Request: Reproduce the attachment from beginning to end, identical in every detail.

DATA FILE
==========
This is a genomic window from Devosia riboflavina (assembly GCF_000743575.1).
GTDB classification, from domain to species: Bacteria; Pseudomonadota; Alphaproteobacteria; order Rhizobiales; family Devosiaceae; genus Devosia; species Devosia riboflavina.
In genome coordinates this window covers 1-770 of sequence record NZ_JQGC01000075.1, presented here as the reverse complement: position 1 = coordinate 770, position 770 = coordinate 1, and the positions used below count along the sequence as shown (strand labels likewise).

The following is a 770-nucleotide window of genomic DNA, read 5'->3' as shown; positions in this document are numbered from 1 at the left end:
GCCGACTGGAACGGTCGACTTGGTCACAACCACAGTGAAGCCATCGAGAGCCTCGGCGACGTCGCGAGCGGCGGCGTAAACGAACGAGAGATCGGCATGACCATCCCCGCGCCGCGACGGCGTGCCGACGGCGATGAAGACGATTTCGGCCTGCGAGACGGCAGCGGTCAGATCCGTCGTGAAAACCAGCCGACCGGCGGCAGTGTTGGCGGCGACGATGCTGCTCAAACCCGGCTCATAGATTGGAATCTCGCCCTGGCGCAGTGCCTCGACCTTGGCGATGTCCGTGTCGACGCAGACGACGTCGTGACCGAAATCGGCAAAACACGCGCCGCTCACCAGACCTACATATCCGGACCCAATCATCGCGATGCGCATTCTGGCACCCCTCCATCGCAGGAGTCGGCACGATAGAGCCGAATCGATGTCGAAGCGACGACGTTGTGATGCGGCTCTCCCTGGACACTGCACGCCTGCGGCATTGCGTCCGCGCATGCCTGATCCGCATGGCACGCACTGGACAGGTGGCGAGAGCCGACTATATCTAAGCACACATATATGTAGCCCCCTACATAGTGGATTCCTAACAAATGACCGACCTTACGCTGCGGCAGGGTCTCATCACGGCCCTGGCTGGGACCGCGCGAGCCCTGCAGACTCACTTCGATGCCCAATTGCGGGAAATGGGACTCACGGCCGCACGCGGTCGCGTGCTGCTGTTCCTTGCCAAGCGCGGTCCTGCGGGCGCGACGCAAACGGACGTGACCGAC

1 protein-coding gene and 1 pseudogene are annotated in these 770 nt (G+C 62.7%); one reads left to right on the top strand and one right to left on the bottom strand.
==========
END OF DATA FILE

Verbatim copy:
This is a genomic window from Devosia riboflavina (assembly GCF_000743575.1).
GTDB classification, from domain to species: Bacteria; Pseudomonadota; Alphaproteobacteria; order Rhizobiales; family Devosiaceae; genus Devosia; species Devosia riboflavina.
In genome coordinates this window covers 1-770 of sequence record NZ_JQGC01000075.1, presented here as the reverse complement: position 1 = coordinate 770, position 770 = coordinate 1, and the positions used below count along the sequence as shown (strand labels likewise).

The following is a 770-nucleotide window of genomic DNA, read 5'->3' as shown; positions in this document are numbered from 1 at the left end:
GCCGACTGGAACGGTCGACTTGGTCACAACCACAGTGAAGCCATCGAGAGCCTCGGCGACGTCGCGAGCGGCGGCGTAAACGAACGAGAGATCGGCATGACCATCCCCGCGCCGCGACGGCGTGCCGACGGCGATGAAGACGATTTCGGCCTGCGAGACGGCAGCGGTCAGATCCGTCGTGAAAACCAGCCGACCGGCGGCAGTGTTGGCGGCGACGATGCTGCTCAAACCCGGCTCATAGATTGGAATCTCGCCCTGGCGCAGTGCCTCGACCTTGGCGATGTCCGTGTCGACGCAGACGACGTCGTGACCGAAATCGGCAAAACACGCGCCGCTCACCAGACCTACATATCCGGACCCAATCATCGCGATGCGCATTCTGGCACCCCTCCATCGCAGGAGTCGGCACGATAGAGCCGAATCGATGTCGAAGCGACGACGTTGTGATGCGGCTCTCCCTGGACACTGCACGCCTGCGGCATTGCGTCCGCGCATGCCTGATCCGCATGGCACGCACTGGACAGGTGGCGAGAGCCGACTATATCTAAGCACACATATATGTAGCCCCCTACATAGTGGATTCCTAACAAATGACCGACCTTACGCTGCGGCAGGGTCTCATCACGGCCCTGGCTGGGACCGCGCGAGCCCTGCAGACTCACTTCGATGCCCAATTGCGGGAAATGGGACTCACGGCCGCACGCGGTCGCGTGCTGCTGTTCCTTGCCAAGCGCGGTCCTGCGGGCGCGACGCAAACGGACGTGACCGAC

1 protein-coding gene and 1 pseudogene are annotated in these 770 nt (G+C 62.7%); one reads left to right on the top strand and one right to left on the bottom strand.